• If you have a fever, sore throat or sore mouth while taking mirtazapine, let your doctor know immediately.

Like all medicines, mirtazapine can cause side effects, although not everyone gets them. Often side effects improve as your body gets used to the new medicine.

Suicidal behaviour

The use of antidepressants has been linked with self-harm or suicidal thoughts and behaviour. Children, teenagers, young adults and people with a history of suicidal behaviour are most at risk. This is most likely during the first few weeks of starting treatment or if the dose is changed. It is important to look out for signs of suicidal behaviour such as suicidal thoughts, self-harm, worsening of low mood, agitation or aggression. If you notice any of these signs, contact your doctor immediately.

If you need urgent help or are concerned, phone:

  • Lifeline 0800 543 354 (available 24/7), or
  • Healthline 0800 611 116, who can give you the phone number for your local mental health crisis line.

Other side effects

Side effects What should I do?
  • Feeling sleepy, drowsy, dizzy or tired
  • Be careful when driving or using tools until you know how this medicine affects you
  • Do not drink alcohol
  • Take your medicine at night rather than in the morning
  • Tell your doctor if troublesome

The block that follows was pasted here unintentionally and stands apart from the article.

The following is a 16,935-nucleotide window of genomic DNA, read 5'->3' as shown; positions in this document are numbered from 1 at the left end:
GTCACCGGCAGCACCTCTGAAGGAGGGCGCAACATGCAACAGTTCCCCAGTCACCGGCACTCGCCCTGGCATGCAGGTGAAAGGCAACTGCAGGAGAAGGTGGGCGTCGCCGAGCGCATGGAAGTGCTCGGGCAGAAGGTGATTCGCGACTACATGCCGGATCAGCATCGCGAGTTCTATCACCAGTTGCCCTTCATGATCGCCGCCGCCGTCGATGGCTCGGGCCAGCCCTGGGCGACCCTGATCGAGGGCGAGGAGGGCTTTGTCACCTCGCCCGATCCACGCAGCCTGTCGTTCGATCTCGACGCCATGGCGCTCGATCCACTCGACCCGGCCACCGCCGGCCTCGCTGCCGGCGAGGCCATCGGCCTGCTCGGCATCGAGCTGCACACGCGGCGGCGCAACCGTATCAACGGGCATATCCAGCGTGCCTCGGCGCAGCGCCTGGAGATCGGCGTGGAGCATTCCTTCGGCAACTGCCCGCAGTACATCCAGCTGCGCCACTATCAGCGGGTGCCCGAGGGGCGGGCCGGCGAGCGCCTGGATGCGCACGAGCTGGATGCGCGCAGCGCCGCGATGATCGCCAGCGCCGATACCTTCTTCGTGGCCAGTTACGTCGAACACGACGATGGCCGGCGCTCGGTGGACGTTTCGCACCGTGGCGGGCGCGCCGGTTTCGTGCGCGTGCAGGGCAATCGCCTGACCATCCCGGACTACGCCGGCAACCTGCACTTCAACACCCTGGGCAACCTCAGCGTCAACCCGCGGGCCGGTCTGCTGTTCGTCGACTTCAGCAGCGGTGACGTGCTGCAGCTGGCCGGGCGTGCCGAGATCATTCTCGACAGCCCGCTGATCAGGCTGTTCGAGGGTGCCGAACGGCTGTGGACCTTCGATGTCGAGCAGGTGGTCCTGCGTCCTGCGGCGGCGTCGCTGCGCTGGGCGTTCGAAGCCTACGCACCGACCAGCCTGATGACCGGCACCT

• Increased appetite
  • Weight gain
  • These are quite common 
  • It may be helpful to make changes to your diet and usual exercise.
  • Tell your doctor 
  • Dry mouth, feeling faint, trouble sleeping, constipation
  • Tell your doctor
  • Suicidal thoughts, thoughts of harming yourself, or worsening depression
  • Tell your doctor immediately or ring HealthLine 0800 611 116
  • Fever, sore throat, sores in the mouth, feeling tired and unwell especially in the first 4-6 weeks of starting mirtazapine
  • Tell your doctor immediately or ring HealthLine 0800 611 116
  • Signs of serotonin syndrome such as feeling agitated and restless, heavy sweating, shivering, fast heart rate or irregular heartbeat, headache, diarrhoea and rigid or twitching muscles 
  • You are at increased risk of serotonin syndrome if you have just started taking mirtazapine or recently increased the dose, or if you are taking other medicines that interact with mirtazapine
  • Tell your doctor immediately or ring HealthLine 0800 611 116
Did you know that you can report a side effect to a medicine to CARM (Centre for Adverse Reactions Monitoring)? Report a side effect to a product(external link)

The following links provide further information on mirtazapine.

Medsafe Consumer Information Sheets: Avanza(external link)


5 questions to ask about your medications(external link) Health Quality and Safety Commission, NZ, 2019 English(external link), te reo Māori(external link)


  1. Mirtazapine(external link) New Zealand Formulary
  2. The role of medicines in the management of depression in primary care(external link) BPAC 2017

Free helplines

Healthline logo

Text 1737 Helpline logo

Logo with link to Māori Pharmacists website

Credits: Sandra Ponen, Pharmacist, Healthify He Puna Waiora. Healthify is brought to you by Health Navigator Charitable Trust.

Reviewed by: Angela Lambie, Pharmacist, Auckland

Last reviewed:

Page last updated: